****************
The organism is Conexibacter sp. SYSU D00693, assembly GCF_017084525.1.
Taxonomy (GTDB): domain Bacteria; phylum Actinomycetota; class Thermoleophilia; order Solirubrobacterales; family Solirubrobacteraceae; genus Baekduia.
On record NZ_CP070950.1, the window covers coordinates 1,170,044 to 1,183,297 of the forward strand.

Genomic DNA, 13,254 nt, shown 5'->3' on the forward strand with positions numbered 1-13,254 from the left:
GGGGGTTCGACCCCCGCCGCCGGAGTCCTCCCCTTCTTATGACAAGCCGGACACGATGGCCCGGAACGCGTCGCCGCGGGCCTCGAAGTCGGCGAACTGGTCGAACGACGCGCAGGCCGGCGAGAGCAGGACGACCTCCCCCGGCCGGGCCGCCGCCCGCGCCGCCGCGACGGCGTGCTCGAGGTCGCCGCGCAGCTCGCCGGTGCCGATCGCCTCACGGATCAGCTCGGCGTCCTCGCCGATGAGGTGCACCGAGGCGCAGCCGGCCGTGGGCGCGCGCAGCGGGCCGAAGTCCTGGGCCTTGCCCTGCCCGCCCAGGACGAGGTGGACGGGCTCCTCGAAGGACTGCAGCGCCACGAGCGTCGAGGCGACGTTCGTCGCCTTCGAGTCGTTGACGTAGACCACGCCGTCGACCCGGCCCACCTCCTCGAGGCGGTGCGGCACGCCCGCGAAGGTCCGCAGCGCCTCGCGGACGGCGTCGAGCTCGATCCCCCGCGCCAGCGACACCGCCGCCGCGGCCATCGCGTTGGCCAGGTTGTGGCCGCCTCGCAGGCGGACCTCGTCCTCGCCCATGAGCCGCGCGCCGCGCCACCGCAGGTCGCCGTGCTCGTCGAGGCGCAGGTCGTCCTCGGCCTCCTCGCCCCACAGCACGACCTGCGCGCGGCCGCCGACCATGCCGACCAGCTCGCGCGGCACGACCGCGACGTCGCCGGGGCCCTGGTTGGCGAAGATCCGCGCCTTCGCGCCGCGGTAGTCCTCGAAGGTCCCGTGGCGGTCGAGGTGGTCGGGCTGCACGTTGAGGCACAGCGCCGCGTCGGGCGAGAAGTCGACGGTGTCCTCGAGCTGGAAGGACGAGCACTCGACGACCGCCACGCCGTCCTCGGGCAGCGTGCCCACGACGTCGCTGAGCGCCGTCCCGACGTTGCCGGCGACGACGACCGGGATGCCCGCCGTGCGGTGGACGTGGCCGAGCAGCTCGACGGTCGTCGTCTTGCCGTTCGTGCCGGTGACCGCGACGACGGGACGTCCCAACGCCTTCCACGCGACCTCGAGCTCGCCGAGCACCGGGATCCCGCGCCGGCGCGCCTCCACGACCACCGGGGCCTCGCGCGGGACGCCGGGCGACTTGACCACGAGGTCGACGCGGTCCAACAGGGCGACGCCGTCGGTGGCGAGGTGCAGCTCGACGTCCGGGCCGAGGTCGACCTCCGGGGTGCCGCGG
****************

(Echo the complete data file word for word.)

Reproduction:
The organism is Conexibacter sp. SYSU D00693, assembly GCF_017084525.1.
Taxonomy (GTDB): domain Bacteria; phylum Actinomycetota; class Thermoleophilia; order Solirubrobacterales; family Solirubrobacteraceae; genus Baekduia.
On record NZ_CP070950.1, the window covers coordinates 1,170,044 to 1,183,297 of the forward strand.

Genomic DNA, 13,254 nt, shown 5'->3' on the forward strand with positions numbered 1-13,254 from the left:
GGGGGTTCGACCCCCGCCGCCGGAGTCCTCCCCTTCTTATGACAAGCCGGACACGATGGCCCGGAACGCGTCGCCGCGGGCCTCGAAGTCGGCGAACTGGTCGAACGACGCGCAGGCCGGCGAGAGCAGGACGACCTCCCCCGGCCGGGCCGCCGCCCGCGCCGCCGCGACGGCGTGCTCGAGGTCGCCGCGCAGCTCGCCGGTGCCGATCGCCTCACGGATCAGCTCGGCGTCCTCGCCGATGAGGTGCACCGAGGCGCAGCCGGCCGTGGGCGCGCGCAGCGGGCCGAAGTCCTGGGCCTTGCCCTGCCCGCCCAGGACGAGGTGGACGGGCTCCTCGAAGGACTGCAGCGCCACGAGCGTCGAGGCGACGTTCGTCGCCTTCGAGTCGTTGACGTAGACCACGCCGTCGACCCGGCCCACCTCCTCGAGGCGGTGCGGCACGCCCGCGAAGGTCCGCAGCGCCTCGCGGACGGCGTCGAGCTCGATCCCCCGCGCCAGCGACACCGCCGCCGCGGCCATCGCGTTGGCCAGGTTGTGGCCGCCTCGCAGGCGGACCTCGTCCTCGCCCATGAGCCGCGCGCCGCGCCACCGCAGGTCGCCGTGCTCGTCGAGGCGCAGGTCGTCCTCGGCCTCCTCGCCCCACAGCACGACCTGCGCGCGGCCGCCGACCATGCCGACCAGCTCGCGCGGCACGACCGCGACGTCGCCGGGGCCCTGGTTGGCGAAGATCCGCGCCTTCGCGCCGCGGTAGTCCTCGAAGGTCCCGTGGCGGTCGAGGTGGTCGGGCTGCACGTTGAGGCACAGCGCCGCGTCGGGCGAGAAGTCGACGGTGTCCTCGAGCTGGAAGGACGAGCACTCGACGACCGCCACGCCGTCCTCGGGCAGCGTGCCCACGACGTCGCTGAGCGCCGTCCCGACGTTGCCGGCGACGACGACCGGGATGCCCGCCGTGCGGTGGACGTGGCCGAGCAGCTCGACGGTCGTCGTCTTGCCGTTCGTGCCGGTGACCGCGACGACGGGACGTCCCAACGCCTTCCACGCGACCTCGAGCTCGCCGAGCACCGGGATCCCGCGCCGGCGCGCCTCCACGACCACCGGGGCCTCGCGCGGGACGCCGGGCGACTTGACCACGAGGTCGACGCGGTCCAACAGGGCGACGCCGTCGGTGGCGAGGTGCAGCTCGACGTCCGGGCCGAGGTCGACCTCCGGGGTGCCGCGG